According to IATA, the global fleet in 2019 is estimated at 29,805 aircraft, a growth of just 1.0% over 2018 – much lower than previous years – but is expected to increase by 5.3% in 2020 to 31,375 aircraft, partly as a result of the anticipated return to service in 2020 of the currently grounded Boeing 737 MAX and also new deliveries.
“Load factors have picked up this year but there are a lot of aircraft deliveries due to come,” said Pearce. “Next year, capacity will accelerate above passenger growth, particularly in North America but less so in Europe where climate issues are forcing airlines to replace older aircraft with more fuel-efficient models.”
Fuel use is forecast to rise from an estimated 363 billion litres in 2019 to 371 billion litres in 2020 (+2.3%), with a corresponding increase in CO2 emissions from 915 Mt to 936 Mt. The airline industry’s fuel spend in 2019 is estimated at around $188 billion but is expected to fall to $182 billion – representing 22.1% of average operating costs – as a result of the delaying effect of hedging and the continuation of low oil prices.
IATA expects overall industry fuel efficiency, in terms of capacity use, to improve by 2.1% in 2020, up from an anticipated 1.9% in 2019, as a result of the growth in new aircraft deliveries. It said the annual average per RTK fuel efficiency improvement from 2009 to 2014 stands at 2.4%, compared to the 1.5% industry target. The airline body said carbon emissions per passenger have declined by more than 50% since 1990, with around $1 trillion invested in new aircraft since 2009.
The expected fuel efficiency gain in 2019 would save over 17 Mt of CO2 and $3.3 billion in industry fuel costs, estimates IATA.
Passenger numbers are expected to reach 4.72 billion in 2020, up 4.0% on 2019, with a passenger traffic (RPKs) growth of 4.1%, similar to 2019 but below historical trends.
Attended by around 200 journalists from around the world, this year’s Global Media Days event dedicated a half day to aviation and the environment, covering carbon offsetting, sustainable aviation fuels (SAF), emissions reduction from air traffic management, single-use plastic and waste and future aircraft technology developments.
Michel Adam, IATA’s Senior Manager, Aviation Environment, said getting 193 countries to agree on CORSIA, the first-ever carbon pricing instrument adopted for a single sector at a global level, had been a very challenging task, with countries having different priorities in terms of economic development and the environment.
“It is a significant achievement and should not be underestimated,” he said. “For many, carbon-neutral growth and CORSIA are not enough, for others it is too ambitious but what I think matters is that CORSIA is going to mitigate in the region of 2.5 billion tonnes of CO2 over the next 15 years and provide around $40 billion investment in climate projects.”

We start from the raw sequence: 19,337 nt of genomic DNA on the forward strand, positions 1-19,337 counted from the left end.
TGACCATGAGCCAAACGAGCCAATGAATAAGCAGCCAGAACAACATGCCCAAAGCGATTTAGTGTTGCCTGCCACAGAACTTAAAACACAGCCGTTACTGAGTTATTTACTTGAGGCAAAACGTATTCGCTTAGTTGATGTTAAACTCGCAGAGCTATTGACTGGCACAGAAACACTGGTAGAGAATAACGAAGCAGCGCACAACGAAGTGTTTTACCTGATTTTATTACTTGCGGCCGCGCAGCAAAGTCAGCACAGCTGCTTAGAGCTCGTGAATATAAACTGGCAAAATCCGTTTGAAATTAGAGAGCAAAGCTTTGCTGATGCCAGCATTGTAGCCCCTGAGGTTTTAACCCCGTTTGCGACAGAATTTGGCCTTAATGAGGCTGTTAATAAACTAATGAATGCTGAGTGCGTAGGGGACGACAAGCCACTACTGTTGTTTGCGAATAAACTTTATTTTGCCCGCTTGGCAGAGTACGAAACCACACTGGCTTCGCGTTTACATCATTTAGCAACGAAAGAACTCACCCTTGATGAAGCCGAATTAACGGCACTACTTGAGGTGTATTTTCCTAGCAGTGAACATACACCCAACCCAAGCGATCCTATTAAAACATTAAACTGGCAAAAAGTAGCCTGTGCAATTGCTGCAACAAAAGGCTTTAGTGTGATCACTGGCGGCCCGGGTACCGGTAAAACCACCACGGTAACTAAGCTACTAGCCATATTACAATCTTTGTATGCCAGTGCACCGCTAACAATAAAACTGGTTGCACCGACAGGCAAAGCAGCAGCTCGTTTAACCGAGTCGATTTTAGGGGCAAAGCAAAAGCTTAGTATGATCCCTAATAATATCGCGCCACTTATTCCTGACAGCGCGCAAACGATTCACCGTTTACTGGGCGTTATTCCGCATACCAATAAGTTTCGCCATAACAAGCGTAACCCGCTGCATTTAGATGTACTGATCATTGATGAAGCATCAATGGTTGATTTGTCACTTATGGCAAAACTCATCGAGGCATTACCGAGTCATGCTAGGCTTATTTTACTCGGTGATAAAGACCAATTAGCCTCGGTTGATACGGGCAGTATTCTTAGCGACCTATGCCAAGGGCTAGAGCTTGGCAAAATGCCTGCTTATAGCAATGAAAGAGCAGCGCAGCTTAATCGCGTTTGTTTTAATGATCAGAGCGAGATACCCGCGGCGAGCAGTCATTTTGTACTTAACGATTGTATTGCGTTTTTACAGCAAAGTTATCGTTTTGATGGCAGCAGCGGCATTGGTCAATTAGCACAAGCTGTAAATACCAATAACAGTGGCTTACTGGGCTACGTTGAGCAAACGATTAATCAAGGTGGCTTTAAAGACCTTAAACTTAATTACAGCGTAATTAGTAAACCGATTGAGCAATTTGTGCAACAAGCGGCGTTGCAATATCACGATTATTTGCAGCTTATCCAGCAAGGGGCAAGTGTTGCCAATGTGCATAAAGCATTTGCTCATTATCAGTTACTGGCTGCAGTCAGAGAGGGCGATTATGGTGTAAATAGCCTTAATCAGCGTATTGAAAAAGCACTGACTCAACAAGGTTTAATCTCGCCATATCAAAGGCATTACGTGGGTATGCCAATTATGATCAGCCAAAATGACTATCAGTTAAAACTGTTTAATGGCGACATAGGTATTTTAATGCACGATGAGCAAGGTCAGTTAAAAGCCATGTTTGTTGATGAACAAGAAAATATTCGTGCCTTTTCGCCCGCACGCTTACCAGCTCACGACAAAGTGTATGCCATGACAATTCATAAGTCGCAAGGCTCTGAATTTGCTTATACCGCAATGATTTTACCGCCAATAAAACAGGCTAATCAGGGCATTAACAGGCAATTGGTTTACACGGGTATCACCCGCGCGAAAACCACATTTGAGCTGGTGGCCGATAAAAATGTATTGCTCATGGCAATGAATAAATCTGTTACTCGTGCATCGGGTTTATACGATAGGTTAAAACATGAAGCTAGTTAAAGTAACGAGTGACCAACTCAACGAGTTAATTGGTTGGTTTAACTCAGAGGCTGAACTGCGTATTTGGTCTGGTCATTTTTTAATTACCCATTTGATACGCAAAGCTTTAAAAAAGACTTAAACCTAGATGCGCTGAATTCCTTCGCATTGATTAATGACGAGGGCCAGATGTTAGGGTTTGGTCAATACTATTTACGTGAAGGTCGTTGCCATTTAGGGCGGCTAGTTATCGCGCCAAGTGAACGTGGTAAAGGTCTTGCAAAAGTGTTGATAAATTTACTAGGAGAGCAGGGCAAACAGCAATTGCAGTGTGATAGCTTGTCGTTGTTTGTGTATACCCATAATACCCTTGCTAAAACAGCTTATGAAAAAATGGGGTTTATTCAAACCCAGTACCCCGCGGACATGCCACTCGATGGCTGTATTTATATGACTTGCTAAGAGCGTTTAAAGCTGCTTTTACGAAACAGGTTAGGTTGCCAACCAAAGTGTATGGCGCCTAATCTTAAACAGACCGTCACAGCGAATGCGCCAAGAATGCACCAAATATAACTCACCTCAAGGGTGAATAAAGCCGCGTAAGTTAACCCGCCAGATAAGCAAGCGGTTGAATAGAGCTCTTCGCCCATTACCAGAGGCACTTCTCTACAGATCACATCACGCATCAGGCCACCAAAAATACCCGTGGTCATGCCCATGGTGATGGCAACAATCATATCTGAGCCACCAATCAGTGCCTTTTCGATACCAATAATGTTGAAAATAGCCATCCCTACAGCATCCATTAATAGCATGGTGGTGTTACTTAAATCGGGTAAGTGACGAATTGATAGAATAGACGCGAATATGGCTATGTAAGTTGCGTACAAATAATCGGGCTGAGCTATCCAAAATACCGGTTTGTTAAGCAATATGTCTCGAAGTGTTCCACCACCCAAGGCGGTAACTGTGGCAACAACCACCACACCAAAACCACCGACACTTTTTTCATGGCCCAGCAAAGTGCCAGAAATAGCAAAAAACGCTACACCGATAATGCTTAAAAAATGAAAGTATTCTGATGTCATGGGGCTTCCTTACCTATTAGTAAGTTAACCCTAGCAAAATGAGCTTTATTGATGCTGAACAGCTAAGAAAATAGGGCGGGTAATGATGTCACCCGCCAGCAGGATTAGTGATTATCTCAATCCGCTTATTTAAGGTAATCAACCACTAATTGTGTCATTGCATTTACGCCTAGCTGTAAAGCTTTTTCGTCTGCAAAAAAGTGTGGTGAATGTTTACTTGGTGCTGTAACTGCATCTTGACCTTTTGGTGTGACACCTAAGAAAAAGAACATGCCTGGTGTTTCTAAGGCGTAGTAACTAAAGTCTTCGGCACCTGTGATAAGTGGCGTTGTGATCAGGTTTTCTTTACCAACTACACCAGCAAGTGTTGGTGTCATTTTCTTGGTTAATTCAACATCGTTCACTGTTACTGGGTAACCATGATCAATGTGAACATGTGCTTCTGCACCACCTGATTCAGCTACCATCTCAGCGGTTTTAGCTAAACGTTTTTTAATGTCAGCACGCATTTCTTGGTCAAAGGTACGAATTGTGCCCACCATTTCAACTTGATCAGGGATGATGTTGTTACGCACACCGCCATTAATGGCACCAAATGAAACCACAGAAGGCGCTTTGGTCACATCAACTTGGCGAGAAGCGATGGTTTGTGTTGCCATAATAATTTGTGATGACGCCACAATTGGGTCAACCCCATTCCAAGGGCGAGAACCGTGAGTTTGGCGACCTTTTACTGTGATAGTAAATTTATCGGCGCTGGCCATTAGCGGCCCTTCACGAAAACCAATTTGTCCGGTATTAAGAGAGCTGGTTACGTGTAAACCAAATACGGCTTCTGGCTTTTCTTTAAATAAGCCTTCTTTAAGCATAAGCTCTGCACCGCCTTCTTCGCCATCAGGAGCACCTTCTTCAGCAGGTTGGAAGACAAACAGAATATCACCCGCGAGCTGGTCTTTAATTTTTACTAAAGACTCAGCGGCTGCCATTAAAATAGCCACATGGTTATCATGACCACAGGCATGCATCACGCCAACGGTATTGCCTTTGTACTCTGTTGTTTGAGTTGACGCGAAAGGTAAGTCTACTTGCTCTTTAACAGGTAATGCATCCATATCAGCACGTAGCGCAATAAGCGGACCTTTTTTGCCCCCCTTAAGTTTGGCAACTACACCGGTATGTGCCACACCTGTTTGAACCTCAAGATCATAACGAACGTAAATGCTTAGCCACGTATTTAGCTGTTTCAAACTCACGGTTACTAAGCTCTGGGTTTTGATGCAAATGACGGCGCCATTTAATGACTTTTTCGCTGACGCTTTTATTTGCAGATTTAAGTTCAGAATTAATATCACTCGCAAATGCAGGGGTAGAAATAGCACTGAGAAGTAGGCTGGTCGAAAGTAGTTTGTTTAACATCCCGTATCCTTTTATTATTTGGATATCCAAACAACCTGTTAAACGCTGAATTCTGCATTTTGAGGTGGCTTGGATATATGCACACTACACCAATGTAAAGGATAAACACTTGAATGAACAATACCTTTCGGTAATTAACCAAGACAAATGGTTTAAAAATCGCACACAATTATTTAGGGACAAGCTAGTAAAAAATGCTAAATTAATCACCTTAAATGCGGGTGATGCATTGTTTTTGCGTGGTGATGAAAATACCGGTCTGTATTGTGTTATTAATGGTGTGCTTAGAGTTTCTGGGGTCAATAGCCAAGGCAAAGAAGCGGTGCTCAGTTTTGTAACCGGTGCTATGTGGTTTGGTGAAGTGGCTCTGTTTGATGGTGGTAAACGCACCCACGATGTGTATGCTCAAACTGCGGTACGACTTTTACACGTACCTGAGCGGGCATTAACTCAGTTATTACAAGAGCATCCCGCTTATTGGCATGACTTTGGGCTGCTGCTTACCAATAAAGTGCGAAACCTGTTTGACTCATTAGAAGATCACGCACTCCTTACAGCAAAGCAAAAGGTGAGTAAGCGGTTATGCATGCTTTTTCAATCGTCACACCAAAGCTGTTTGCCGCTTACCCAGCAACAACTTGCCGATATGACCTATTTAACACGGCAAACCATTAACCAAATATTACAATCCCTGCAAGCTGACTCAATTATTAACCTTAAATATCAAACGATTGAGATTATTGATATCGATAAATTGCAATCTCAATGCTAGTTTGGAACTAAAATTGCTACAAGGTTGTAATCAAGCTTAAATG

He said the priority for the industry remains in in-sector reductions. “When an aircraft emits one tonne of CO2, it is actually burning around $200 worth of fuel so there is a very strong incentive for airlines from a financial perspective to reduce actual consumption,” he said. “Obviously the industry is well aware of its responsibilities to mitigate its impact and offsetting compensates for what airlines cannot otherwise achieve.”
Adam said a global approach to mitigation through ICAO had to remain the priority and States needed to commit to full implementation of the CORSIA resolution they had agreed to in 2016, along with finalisation of criteria and eligibility on sustainable aviation fuels and emissions units.
He called for the global approach to be supported by effective policies at the national level, such as delivering on infrastructure improvements and air traffic management reforms.
“We also need a lot of support for SAF uptake and R&D in radically new technologies,” he added. “When we look at carbon pricing at the national level, it is absolutely critical that what States put in place for domestic aviation is compatible with CORSIA and supports what has been agreed at the global level.”
IATA announced it is about to partner with carbon exchange solution provider CBL Markets to assist airlines in their upcoming CORSIA compliance and help ensure they invest in eligible carbon credits.
“Those credits will be listed on an exchange just as soon as ICAO is in a position to publish a list of credits accepted under the scheme,” said Michael Gill, IATA’s Director, Aviation Environment, who said trialling would begin in the first quarter of 2020 with interested airlines. “This is a big milestone for airlines on the climate action journey and a very exciting development.”